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Faculty Spotlight: Meet Dr. Ben Black

From upstate New York to the heart of mid-Missouri, Dr. Ben Black has had many stops along his journey. However, his passion for children with special needs has been the constant driving force that has directed him to the Thompson Center, where he will serve as the new Thompson Center director of medical services.

Growing up in the small town of Argyle, N.Y. in northeast New York state, Ben Black had two primary interests: helping children with special needs and learning more about the brain and how it works. To pursue these

a photo of Dr. Ben Black

Dr. Ben Black is the new director of medical services at the Thompson Center.

interests, Black earned his undergraduate degree in neuroscience at the University of Rochester. During all four of his college summers, Black worked at Double H Ranch, which is a camp in upstate New York devoted to children with serious illnesses and special needs, including neurodevelopmental disorders.

“Working at the camp for four summers was an amazing experience,” Black said. “It exposed me to so many children with so many different needs, including children with autism and neurodevelopmental disorders. It really helped me define my career path.”

The next step on that path led Black to Yale University, where he worked for more than three years as a clinical research assistant. It was here that he met his wife, Nicole, who worked alongside him on clinical research trials for treatments for Alzheimer’s. This experience led Black to medical school at Jefferson Medical College in Philadelphia.

Dr. Black continued his medical training at Children’s Mercy in Kansas City, where he completed his residency in pediatrics.  That’s where he was first exposed to his current sub-specialty.

“During my residency, I did a rotation with developmental and behavioral pediatrics and it really seemed to click,” Black said. “It combined something I had developed a heart for, in children, and the part of the body I was most interested in studying: the brain.”

Having it all click into place led Black to pursue a fellowship in developmental and behavioral pediatrics at Children’s Mercy in Kansas City. One of the most glaring shortages in medical providers around the world is the lack of developmental and behavioral pediatricians. In fact, there are just over 600 of these highly trained physicians in the entire country. Top that off with an additional fellowship in pediatric clinical pharmacology and Black gained a truly one-of-a-kind area of expertise.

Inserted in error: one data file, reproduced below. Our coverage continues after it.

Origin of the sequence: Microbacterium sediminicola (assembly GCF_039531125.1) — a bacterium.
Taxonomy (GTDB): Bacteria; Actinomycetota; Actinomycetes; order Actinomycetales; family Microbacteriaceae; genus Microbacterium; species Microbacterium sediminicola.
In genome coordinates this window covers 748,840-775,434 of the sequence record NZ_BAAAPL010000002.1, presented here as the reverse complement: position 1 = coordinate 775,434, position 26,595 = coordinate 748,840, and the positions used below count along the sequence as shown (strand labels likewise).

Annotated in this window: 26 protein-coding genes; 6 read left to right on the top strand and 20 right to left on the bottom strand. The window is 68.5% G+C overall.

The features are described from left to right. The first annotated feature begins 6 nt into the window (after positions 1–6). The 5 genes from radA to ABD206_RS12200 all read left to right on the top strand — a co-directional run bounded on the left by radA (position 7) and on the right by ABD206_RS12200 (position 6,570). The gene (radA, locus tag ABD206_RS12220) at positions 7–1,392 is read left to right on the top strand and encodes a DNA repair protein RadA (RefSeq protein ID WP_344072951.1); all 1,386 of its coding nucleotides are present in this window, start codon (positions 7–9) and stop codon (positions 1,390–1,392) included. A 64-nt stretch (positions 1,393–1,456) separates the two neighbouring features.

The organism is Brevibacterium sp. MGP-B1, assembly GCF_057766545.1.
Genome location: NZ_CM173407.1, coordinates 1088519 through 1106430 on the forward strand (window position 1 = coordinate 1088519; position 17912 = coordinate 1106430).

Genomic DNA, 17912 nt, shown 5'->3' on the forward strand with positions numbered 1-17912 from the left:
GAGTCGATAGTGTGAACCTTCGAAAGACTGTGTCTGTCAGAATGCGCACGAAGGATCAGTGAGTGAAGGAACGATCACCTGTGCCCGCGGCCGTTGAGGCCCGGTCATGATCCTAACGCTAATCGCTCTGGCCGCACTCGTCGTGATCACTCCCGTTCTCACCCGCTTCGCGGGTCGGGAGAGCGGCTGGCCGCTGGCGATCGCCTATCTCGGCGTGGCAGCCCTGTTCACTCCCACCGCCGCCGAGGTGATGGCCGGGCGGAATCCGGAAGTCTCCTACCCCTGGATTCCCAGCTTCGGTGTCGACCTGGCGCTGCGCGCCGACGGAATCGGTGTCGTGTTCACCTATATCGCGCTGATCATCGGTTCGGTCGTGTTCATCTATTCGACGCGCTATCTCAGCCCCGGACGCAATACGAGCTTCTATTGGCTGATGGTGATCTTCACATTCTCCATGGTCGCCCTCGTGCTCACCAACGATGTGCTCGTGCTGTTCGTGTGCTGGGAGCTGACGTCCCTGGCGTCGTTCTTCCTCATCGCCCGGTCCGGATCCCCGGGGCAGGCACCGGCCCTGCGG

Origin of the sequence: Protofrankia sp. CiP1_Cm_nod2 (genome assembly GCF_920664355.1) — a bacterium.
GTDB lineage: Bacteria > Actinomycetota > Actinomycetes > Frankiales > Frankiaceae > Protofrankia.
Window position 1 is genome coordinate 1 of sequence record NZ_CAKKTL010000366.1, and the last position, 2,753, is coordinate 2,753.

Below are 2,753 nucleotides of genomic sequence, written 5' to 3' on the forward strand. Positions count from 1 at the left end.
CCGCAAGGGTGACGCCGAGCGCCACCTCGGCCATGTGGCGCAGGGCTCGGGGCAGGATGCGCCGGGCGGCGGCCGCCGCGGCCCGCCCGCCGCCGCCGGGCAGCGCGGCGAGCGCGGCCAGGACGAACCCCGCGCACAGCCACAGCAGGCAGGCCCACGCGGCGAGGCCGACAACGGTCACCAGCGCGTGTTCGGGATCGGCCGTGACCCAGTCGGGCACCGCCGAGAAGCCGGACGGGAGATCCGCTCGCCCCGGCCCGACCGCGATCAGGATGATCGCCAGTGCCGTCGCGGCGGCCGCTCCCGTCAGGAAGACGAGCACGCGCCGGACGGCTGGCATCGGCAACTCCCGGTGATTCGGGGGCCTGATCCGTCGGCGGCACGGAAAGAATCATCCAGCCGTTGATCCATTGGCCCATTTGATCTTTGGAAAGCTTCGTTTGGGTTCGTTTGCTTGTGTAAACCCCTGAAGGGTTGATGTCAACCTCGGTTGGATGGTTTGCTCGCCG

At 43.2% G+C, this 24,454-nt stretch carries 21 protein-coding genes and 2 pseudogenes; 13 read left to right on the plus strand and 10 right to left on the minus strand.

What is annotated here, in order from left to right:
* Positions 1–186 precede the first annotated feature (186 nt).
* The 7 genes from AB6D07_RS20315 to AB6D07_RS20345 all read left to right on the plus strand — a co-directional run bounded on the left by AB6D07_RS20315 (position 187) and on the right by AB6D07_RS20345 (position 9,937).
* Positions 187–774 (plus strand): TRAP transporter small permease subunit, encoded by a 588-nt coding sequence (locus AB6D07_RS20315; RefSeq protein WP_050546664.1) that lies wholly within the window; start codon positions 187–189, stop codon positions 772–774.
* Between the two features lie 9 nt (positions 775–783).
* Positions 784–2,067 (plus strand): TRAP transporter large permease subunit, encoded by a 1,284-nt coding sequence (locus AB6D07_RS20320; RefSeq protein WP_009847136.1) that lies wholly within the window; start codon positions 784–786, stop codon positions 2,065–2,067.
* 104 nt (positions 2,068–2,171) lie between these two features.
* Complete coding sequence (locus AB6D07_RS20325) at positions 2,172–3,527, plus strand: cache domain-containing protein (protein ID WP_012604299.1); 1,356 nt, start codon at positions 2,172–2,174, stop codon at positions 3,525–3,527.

“During my training, it stood out to me that many medications are being used by physicians with limited evidence behind them as to how well they actually work,” Black said. “I wanted to learn more about how these pharmaceuticals operate in different populations of patients so I could better care for my patients and prescribe treatments that I know might actually work and work safely.”

Dr. Black’s unique expertise made him an obvious choice for the open medical director position at the Thompson Center.

“We are totally excited that Dr. Black is joining us,” said Dr. Stephen Kanne, executive director of the Thompson Center. “Dr. Black has a unique combination of skills, training and talents that will be an amazing addition to our Center. His extremely rare combination of expertise in developmental pediatrics and pediatric clinical pharmacology will enable him to best serve our families and lead our medical division.”

“The Thompson Center has tremendous momentum, which really attracted me,” Black said. “It is a relatively young center, but it has made such great progress in such a short time. It’s already a national leader in autism research and training and I am so excited to join such a fabulous team. Further, the clarity of purpose exhibited by Thompson Center leadership and its whole staff is such a draw. Everything is done with intentionality, in order to better serve patients and their families, and that is so commendable.”

a photo of the Black family, including two children.

Dr. Ben Black with his family including his wife Nicole, and two kids, Julia, 12 and Peter, 9.

As well as working at the Thompson Center, Dr. Black will also hold a faculty position at the University of Missouri School of Medicine. Black is bringing his family to Columbia, including his wife Nicole, and two kids, Julia, 12 and Peter, 9. He says the whole family is excited for the move and he particularly is excited for the opportunity to advance his practice at the Thompson Center.

“Throughout my career, I’ve had the amazing fortune of seeing how far children with neurodevelopmental disabilities can come, how successful they can be when the receive the right care and support,” Black said. “It is an amazing experience to not only see that change, but to see the families experience that change as well. I can’t wait to work with the families at the Thompson Center and see that change with them.”

And Dr. Black and his family will be a change the Thompson Center is excited to see as well. Black is slated to begin treating patients at the Thompson Center in mid-January 2020.